Rediscover: The House Next Door

Anne Rivers Siddons, who was part of a post-civil-rights-era generation of Southern writers who helped define the literary New South, died last week at age 83. Siddons was born and raised in Georgia, then attended Auburn University in Alabama, where she worked for the student newspaper. A column she wrote favoring racial integration was attacked by the university's administration and, when they were unable to suppress it, ran it with a disclaimer. Siddons's piece gained nation attention and she was fired from the paper. This incident was the basis for her 1976 debut novel, Heartbreak Hotel (which was adapted into a 1989 film called The Heart of Dixie). She wrote 19 novels in total, including Hill Towns, Peachtree Road, Up Island, Islands, The House Next Door, Colony, The Girls of August, Outer Banks, Low Country and Off Season, and one essay collection (John Chancellor Makes Me Cry).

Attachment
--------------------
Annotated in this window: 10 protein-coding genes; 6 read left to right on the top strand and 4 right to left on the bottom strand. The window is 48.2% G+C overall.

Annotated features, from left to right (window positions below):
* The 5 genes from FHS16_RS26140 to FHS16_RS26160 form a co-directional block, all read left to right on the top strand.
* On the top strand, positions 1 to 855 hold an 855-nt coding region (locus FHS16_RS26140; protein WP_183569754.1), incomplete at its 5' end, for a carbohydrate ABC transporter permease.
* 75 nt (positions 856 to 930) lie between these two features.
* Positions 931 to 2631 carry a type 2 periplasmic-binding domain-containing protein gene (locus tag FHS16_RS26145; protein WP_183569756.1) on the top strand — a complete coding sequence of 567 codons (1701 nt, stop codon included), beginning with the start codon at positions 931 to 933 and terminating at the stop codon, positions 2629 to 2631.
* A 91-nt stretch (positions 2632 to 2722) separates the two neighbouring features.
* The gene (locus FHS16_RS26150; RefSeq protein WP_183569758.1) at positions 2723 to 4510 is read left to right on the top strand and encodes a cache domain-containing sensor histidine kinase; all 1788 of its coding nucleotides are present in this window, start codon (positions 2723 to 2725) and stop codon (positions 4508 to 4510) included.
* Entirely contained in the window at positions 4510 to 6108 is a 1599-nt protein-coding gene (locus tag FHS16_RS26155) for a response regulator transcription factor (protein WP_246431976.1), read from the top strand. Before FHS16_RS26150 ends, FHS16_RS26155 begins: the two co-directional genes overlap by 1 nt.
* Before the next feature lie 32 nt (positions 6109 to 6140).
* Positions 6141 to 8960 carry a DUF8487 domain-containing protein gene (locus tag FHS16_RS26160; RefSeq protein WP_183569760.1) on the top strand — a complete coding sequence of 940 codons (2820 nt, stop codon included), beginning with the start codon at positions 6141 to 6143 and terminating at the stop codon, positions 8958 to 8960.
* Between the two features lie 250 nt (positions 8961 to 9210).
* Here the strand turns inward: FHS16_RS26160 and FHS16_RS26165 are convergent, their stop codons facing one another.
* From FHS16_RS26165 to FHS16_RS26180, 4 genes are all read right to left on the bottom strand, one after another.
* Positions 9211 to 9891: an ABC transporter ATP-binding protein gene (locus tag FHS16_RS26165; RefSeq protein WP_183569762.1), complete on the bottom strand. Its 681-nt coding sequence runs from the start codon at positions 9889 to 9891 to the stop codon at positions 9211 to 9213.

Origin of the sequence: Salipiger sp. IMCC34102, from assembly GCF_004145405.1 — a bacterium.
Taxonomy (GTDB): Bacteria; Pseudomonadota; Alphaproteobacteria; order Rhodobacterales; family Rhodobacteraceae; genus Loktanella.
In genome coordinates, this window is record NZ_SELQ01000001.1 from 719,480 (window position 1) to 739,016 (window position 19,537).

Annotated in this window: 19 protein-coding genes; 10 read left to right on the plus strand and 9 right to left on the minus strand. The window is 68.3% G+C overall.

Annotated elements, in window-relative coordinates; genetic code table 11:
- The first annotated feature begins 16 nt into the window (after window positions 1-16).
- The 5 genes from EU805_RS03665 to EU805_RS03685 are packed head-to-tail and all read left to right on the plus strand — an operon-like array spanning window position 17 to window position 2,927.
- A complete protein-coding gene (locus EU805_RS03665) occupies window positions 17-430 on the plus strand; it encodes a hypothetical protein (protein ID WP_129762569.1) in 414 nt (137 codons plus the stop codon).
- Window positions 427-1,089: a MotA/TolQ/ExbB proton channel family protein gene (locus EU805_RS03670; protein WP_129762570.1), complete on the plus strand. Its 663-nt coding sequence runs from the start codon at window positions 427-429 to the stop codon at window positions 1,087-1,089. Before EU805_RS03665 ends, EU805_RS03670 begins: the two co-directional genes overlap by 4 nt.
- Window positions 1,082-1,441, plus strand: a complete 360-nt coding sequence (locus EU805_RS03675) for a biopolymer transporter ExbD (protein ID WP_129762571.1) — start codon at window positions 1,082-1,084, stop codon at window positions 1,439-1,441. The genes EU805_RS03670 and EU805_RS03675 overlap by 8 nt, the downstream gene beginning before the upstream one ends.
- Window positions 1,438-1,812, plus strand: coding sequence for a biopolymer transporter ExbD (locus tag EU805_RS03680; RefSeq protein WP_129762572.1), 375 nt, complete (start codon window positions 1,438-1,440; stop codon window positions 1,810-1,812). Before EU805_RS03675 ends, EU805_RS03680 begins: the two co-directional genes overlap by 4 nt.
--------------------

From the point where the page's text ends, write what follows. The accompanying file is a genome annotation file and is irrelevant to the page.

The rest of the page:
The House Next Door (1976) is a horror story about a couple living next to a newly built house that switches owners three times in two years for frightening reasons. In his nonfiction book Danse Macabre, Stephen King writes at length about The House Next Door, calling it a "contemporary ghost story with Southern Gothic roots and one of the best genre novels of the 20th century." It is available in paperback from Gallery Books ($16.99, 9781416553441). --Tobias Mutter
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